Background to restructuring event
The restructuring studied here is an internal restructuring process which took place in January 2011. During this time the management board decided to carry out a plan for the adjustment of employment levels, by which seven employees were made redundant. According to Spanish legislation, the plans for the adjustment of employment levels (Expediente de Regulación de Empleo) can be of three different types:
- termination of working contracts (i.e. collective dismissals);
- temporary suspension of working contracts for a specific time;
- short-time working arrangements.
Following the criteria of Spanish labour law, the seven redundancies were attributed to ‘objective reasons’, given the economic loss and productivity standards of the firm, caused by the global economic crisis.
The number of orders and sales had constantly decreased since 2007. The decision to terminate the contracts was seen as the best option for the future of the company. However, it was unable to offer the seven employees any support to find a new job.
In order to understand these redundancies, it is necessary to be aware of the delicate situation that El León has undergone since 2008, characterised by a serious drop in income. Other measures were implemented before the company decided on the dismissals. Since mid-2009, the company has offered incentives to promote voluntary redundancy, which some employees have accepted. During the summer of 2010, the company arranged a plan for the adjustment of employment levels (or ‘ERE’), by which the company suspended employee contracts for a period of 120 days. It is clear that the company has been fighting the consequences of the crisis for a few years.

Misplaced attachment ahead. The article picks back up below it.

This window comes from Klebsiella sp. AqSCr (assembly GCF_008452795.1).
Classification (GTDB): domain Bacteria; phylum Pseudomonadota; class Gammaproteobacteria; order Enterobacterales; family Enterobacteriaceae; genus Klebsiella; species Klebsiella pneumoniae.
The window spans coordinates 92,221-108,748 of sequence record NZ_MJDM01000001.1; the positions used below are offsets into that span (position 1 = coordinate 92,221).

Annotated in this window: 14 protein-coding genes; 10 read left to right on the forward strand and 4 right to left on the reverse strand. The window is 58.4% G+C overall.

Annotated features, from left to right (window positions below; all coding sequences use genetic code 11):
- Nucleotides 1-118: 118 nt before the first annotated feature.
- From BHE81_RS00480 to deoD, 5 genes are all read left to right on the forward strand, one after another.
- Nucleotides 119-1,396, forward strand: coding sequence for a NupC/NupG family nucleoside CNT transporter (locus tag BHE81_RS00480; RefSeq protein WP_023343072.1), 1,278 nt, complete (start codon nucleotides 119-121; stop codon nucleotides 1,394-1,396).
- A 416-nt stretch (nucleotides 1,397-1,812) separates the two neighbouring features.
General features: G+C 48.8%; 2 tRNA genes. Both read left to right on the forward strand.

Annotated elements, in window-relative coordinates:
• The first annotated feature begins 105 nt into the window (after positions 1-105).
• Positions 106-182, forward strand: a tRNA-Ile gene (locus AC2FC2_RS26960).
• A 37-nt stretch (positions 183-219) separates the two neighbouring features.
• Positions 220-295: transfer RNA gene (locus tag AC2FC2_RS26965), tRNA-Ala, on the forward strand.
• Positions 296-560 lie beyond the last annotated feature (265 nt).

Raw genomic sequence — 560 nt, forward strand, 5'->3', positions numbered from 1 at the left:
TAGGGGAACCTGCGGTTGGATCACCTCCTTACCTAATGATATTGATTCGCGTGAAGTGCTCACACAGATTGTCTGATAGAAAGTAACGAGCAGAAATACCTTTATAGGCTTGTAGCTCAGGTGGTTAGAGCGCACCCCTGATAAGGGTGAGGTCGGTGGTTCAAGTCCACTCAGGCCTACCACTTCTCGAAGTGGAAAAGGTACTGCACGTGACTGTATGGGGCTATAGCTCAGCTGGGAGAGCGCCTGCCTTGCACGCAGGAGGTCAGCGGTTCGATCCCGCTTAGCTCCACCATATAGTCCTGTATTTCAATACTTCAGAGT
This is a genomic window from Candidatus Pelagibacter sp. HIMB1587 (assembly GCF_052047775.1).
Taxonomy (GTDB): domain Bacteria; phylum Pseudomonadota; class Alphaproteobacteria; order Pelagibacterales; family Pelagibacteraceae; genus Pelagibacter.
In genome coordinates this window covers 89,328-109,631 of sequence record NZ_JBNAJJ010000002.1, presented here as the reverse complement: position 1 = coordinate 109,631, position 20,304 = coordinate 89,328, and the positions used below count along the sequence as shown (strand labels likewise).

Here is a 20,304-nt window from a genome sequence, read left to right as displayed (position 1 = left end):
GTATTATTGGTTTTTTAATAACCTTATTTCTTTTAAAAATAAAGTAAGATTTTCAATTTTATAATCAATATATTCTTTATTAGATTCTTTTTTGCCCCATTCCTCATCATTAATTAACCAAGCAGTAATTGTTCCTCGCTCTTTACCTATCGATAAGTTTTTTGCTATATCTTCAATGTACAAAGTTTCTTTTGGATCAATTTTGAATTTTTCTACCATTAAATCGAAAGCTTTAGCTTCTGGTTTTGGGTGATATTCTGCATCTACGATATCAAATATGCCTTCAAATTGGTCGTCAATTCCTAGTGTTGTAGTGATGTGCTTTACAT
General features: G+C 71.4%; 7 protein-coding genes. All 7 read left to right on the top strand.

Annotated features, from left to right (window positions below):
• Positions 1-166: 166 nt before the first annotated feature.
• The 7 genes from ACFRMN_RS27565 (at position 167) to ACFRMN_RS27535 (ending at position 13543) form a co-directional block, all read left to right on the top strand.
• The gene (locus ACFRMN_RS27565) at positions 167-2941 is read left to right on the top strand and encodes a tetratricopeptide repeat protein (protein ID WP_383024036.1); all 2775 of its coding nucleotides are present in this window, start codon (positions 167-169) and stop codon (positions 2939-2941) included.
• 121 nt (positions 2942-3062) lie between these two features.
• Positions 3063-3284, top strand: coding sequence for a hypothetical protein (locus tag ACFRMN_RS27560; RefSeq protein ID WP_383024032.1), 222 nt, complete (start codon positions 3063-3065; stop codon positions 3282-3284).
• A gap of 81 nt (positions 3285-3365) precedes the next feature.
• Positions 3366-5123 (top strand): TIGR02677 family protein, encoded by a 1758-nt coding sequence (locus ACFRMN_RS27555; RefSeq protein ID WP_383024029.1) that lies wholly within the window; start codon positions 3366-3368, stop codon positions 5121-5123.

Company directors and owners unilaterally decided on the redundancies; employees were not consulted, as managers felt it was the only option to maintain the business. This reflects the difficulties of social dialogue practices within Spanish small enterprises, due partly to the absence of compulsory social dialogue solutions for smaller enterprises (as suggested in the Spanish National Report).
Conversely, the suspension plan arranged in the summer of 2010 was agreed and coordinated with employees, in order to reach a favourable accord between all stakeholders and the company. The negotiation process was not very problematic or lengthy, since everyone was willing to find a solution. At the beginning, workers’ representatives had been rather unwilling to agree to the suspension plan, but eventually accepted the bad economic situation facing the firm. Thus, it was possible to finally make a decision on a suspension plan, as a temporary solution for the good of everyone in the long term. Unfortunately, the situation did not improve and the position of the business became increasingly difficult. The management board described the 2010 sales as a ‘disaster’. In December 2010 and January 2011 management offered incentives to employees to take voluntary redundancy. However, when employees were unwilling to accept them management decided on the dismissals.